II Samuel 11–12 David's Great Sin.

Key Notes: A folly of two. David did not defend his actions. He was forgiven but consequences were severe. His child in Heaven? Don't dally.

We are dismayed that David could commit adultery and murder and are astonished that the Bible would tell it. This is one of the most famous of Old Testament stories. I trust we can learn from tragedy.

11:1–5 David stayed home from fighting the Ammonites at the siege of their city, Rabbah. After his afternoon nap, he walked on the palace roof and saw a beautiful woman bathing on a adjoining building, probably having the ceremonial bath after her period. Why was she visible? Where were the screens?
He found out that she was Bathsheba, wife of Uriah. He took her; she did not protest. She was fertile. She went home and reported back to David a few weeks later that she was pregnant. The sin was not David's alone.

11:6–13 David sent for Uriah, her husband, to come home from the war, and invited him to go to his house, sending a present with him. Uriah slept at the door of the king's house. When David asked why he did not go home, he replied that he was under war conditions and could not relax. David had him to dinner and got him drunk, but he still did not go home. The child was not his and David was exposed.

11:14–17 Then David told Joab to put Uriah into the battle under conditions that would result in his death. (The letter with his death-warrant was carried unwittingly by Uriah himself.) He was put in an intense area of fighting. and left to die.
11:18–25 Joab sent back word to David about the fighting. Joab prepared the messenger for sharp criticism. When David was told that Uriah was dead, he sent back to Joab that he should not be troubled by Uriah's death, since "The sword devours now one and now another". He should overthrow the city.

11:26 When Bathsheba heard that her husband was dead, she lamented. After her mourning, David sent for her and she became his wife. They had a son.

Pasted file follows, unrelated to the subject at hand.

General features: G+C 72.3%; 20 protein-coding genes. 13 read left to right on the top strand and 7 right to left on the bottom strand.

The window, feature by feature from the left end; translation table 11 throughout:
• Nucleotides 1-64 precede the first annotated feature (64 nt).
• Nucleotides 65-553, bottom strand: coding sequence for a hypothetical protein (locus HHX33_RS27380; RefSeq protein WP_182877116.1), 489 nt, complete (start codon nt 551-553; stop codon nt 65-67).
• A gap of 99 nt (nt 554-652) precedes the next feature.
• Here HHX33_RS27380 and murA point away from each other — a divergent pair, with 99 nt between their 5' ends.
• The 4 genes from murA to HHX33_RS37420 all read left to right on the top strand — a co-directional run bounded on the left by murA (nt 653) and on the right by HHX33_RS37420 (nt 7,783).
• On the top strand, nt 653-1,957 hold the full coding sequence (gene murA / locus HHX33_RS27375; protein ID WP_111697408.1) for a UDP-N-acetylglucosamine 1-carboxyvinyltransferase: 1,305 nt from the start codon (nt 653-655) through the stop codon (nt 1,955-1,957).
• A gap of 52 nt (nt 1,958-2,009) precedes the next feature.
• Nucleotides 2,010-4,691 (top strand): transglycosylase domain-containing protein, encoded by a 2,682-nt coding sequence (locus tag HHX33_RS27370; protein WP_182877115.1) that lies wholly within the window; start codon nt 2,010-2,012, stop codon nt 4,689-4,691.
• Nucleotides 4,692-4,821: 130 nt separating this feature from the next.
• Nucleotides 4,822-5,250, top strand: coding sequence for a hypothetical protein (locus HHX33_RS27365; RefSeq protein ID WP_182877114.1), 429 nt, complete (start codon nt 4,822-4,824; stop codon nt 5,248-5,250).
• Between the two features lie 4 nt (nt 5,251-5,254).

11:27 But the thing David did displeased the Lord.

David committed two crimes, and contrived to do two others: he
•committed adultery with another man's wife;
•tried to deceive the man into assuming the responsibility for the pregnancy;
•murdered the man, one of his best generals, to cover up his adultery;
•made Joab his partner in crime.

Suddenly he appears evil--selfish and cruel.

12:1–6 God sent Nathan the prophet to David with a parable about a rich man who seized a poor man's one pet lamb that was like a daughter to him. He needed a meal for a traveler and killed the poor man’s pet lamb for his guest's dinner. David was enraged and demanded that the man be killed and that he restore the lamb fourfold for his theft and his lack of pity.
12:7–15 Nathan said: You are that man. God anointed you king of Israel, delivered you from Saul, gave you his house and wives and the house of Israel and Judah and much more. But you have despised the word of the Lord, killing Uriah and taking his wife. Now the sword will not depart from your house. Your wives will be taken and your neighbor will lie with them in public.